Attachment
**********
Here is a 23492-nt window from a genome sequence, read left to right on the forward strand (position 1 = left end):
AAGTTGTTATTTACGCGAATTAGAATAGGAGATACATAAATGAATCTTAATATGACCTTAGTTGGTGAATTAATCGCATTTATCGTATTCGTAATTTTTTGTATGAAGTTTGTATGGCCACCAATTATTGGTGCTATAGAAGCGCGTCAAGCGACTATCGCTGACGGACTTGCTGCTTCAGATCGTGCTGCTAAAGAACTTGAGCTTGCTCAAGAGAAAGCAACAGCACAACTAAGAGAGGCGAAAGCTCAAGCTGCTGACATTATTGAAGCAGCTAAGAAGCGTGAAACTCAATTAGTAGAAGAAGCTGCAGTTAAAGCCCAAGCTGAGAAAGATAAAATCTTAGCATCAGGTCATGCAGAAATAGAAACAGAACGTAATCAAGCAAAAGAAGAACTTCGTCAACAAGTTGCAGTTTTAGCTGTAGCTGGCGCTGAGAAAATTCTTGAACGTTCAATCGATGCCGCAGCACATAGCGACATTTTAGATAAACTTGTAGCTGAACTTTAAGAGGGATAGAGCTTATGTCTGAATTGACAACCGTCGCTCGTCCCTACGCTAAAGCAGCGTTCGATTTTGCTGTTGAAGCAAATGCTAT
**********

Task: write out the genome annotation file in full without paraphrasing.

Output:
Here is a 23492-nt window from a genome sequence, read left to right on the forward strand (position 1 = left end):
AAGTTGTTATTTACGCGAATTAGAATAGGAGATACATAAATGAATCTTAATATGACCTTAGTTGGTGAATTAATCGCATTTATCGTATTCGTAATTTTTTGTATGAAGTTTGTATGGCCACCAATTATTGGTGCTATAGAAGCGCGTCAAGCGACTATCGCTGACGGACTTGCTGCTTCAGATCGTGCTGCTAAAGAACTTGAGCTTGCTCAAGAGAAAGCAACAGCACAACTAAGAGAGGCGAAAGCTCAAGCTGCTGACATTATTGAAGCAGCTAAGAAGCGTGAAACTCAATTAGTAGAAGAAGCTGCAGTTAAAGCCCAAGCTGAGAAAGATAAAATCTTAGCATCAGGTCATGCAGAAATAGAAACAGAACGTAATCAAGCAAAAGAAGAACTTCGTCAACAAGTTGCAGTTTTAGCTGTAGCTGGCGCTGAGAAAATTCTTGAACGTTCAATCGATGCCGCAGCACATAGCGACATTTTAGATAAACTTGTAGCTGAACTTTAAGAGGGATAGAGCTTATGTCTGAATTGACAACCGTCGCTCGTCCCTACGCTAAAGCAGCGTTCGATTTTGCTGTTGAAGCAAATGCTAT